The cell cycle is the process by which a cell duplicates its DNA during S-phase and divides its chromosomes during M-phase, creating two genetically identical daughter cells. Cell cycle events are ordered by synthesis and degradation of key cell regulators and by phosphorylation and dephosphorylation of numerous substrates. Phosphorylation can alter the activity, interactions or subcellular localization of a protein. A substrate's phosphorylation status is the readout of competing activities of kinases and phosphatases that target each of its phosphorylation sites...
July 25, 2018: Microbial Cell
Madushi Wanaguru, Kate N Bishop
The gammaretroviral gag cleavage product, p12, is essential for replication at both early and late stages of the virus life cycle. During the early stage of infection, the viral core is released into the cytoplasm, the viral RNA genome is reversed transcribed to cDNA and this viral DNA is then integrated into the host cell chromatin to form a provirus. The p12 protein has N- and C-terminal domains (NTD and CTD) that are required for steps leading up to integration, but the molecular details of their functions remain poorly characterised...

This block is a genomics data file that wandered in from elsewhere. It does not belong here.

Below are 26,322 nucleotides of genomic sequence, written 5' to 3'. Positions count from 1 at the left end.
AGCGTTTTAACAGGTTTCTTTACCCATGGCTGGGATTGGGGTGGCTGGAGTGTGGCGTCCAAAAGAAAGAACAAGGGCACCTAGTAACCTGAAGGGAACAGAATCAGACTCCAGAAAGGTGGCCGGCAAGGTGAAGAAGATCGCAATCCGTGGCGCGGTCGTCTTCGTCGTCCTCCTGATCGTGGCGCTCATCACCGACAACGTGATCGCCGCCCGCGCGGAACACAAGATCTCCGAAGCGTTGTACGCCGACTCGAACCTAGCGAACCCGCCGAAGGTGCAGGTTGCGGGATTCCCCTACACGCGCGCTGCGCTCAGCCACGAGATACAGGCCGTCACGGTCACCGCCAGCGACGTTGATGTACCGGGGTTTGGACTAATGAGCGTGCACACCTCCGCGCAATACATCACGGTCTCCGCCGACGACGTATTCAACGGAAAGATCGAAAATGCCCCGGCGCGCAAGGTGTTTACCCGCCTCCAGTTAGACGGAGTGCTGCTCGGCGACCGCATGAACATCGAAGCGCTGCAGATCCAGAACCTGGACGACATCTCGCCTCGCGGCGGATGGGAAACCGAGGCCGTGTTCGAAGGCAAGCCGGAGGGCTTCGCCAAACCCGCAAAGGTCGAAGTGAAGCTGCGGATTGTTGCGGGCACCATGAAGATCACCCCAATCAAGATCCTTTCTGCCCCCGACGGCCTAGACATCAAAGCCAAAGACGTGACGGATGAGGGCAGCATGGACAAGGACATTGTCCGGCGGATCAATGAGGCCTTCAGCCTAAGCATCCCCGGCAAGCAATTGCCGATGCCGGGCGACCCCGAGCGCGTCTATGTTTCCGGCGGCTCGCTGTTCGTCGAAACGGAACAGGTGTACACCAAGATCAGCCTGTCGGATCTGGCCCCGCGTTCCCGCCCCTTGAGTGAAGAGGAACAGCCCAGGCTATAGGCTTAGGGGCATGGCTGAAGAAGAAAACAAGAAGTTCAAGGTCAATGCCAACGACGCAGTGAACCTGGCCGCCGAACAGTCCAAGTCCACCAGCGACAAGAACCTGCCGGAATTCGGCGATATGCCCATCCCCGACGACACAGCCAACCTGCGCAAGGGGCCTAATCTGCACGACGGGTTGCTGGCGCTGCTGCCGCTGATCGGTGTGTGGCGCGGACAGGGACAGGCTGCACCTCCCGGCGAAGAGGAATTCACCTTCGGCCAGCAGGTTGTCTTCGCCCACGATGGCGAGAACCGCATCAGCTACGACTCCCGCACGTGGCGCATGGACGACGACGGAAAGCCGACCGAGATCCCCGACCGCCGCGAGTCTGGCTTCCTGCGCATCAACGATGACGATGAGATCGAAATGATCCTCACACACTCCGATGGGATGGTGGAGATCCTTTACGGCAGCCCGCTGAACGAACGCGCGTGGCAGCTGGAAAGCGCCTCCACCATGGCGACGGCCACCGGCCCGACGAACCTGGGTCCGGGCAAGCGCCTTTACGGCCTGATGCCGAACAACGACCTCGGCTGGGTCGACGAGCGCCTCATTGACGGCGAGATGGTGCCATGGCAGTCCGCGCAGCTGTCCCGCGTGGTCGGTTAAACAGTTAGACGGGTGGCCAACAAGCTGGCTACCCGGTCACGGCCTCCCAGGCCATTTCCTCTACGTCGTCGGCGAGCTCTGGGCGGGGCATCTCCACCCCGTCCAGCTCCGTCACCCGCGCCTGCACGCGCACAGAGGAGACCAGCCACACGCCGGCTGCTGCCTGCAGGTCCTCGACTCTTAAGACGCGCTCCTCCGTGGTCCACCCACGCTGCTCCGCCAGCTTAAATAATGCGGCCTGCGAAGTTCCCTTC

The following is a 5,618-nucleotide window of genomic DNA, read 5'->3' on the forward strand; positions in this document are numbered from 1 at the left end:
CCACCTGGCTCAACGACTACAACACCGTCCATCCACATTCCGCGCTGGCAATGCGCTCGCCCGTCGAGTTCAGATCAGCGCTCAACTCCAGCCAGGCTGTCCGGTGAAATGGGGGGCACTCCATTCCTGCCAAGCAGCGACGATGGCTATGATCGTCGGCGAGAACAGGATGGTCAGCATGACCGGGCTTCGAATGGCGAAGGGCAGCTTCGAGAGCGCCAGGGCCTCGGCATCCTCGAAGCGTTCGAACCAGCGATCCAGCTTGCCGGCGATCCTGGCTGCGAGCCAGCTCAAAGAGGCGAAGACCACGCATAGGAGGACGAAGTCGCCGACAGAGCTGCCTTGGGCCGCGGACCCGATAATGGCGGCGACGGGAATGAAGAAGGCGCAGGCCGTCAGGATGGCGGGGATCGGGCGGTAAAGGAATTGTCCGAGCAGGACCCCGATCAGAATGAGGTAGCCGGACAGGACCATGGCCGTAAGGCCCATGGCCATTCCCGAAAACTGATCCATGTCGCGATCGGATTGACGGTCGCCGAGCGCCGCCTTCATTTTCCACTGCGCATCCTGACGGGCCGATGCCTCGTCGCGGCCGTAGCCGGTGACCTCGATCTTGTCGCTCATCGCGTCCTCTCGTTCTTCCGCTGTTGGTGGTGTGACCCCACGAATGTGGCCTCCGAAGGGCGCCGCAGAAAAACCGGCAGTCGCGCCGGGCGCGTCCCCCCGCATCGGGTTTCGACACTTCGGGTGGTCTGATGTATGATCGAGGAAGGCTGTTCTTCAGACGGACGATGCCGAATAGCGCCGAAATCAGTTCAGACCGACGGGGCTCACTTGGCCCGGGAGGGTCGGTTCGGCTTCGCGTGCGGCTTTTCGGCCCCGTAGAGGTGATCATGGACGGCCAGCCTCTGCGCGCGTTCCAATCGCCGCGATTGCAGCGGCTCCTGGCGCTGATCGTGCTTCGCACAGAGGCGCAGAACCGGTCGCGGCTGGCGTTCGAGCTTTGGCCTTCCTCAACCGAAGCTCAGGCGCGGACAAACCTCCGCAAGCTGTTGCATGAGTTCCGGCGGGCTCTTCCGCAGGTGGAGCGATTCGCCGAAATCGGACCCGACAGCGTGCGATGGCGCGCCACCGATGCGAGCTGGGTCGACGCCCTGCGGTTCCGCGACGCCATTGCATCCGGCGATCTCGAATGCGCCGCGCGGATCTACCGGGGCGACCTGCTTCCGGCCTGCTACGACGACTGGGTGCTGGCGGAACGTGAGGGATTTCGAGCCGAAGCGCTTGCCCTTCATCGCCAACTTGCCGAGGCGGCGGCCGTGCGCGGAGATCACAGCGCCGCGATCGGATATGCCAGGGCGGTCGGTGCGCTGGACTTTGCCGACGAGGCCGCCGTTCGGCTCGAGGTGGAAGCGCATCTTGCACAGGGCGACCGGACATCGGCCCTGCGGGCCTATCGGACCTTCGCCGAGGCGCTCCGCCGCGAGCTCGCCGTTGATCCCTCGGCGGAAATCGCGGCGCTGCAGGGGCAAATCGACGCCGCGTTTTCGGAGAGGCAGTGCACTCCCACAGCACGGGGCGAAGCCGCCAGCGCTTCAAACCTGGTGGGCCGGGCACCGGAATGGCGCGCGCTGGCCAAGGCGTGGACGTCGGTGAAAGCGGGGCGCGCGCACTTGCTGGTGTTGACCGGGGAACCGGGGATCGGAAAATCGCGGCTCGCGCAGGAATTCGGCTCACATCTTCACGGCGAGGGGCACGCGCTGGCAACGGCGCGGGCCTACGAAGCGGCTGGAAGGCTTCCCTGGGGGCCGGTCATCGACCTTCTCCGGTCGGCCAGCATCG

July 24, 2018: Microbial Cell
Stephen D Willis, David C Stieg, Kai Li Ong, Ravina Shah, Alexandra K Strich, Julianne H Grose, Katrina F Cooper
Eukaryotic cells, when faced with unfavorable environmental conditions, mount either pro-survival or pro-death programs. The conserved cyclin C-Cdk8 kinase plays a key role in this decision. Both are members of the Cdk8 kinase module that, along with Med12 and Med13, associate with the core Mediator complex of RNA polymerase II. In Saccharomyces cerevisiae, oxidative stress triggers Med13 destruction, which releases cyclin C into the cytoplasm to promote mitochondrial fission and programmed cell death. The SCFGrr1 ubiquitin ligase mediates Med13 degradation dependent on the cell wall integrity pathway, MAPK Slt2...
June 25, 2018: Microbial Cell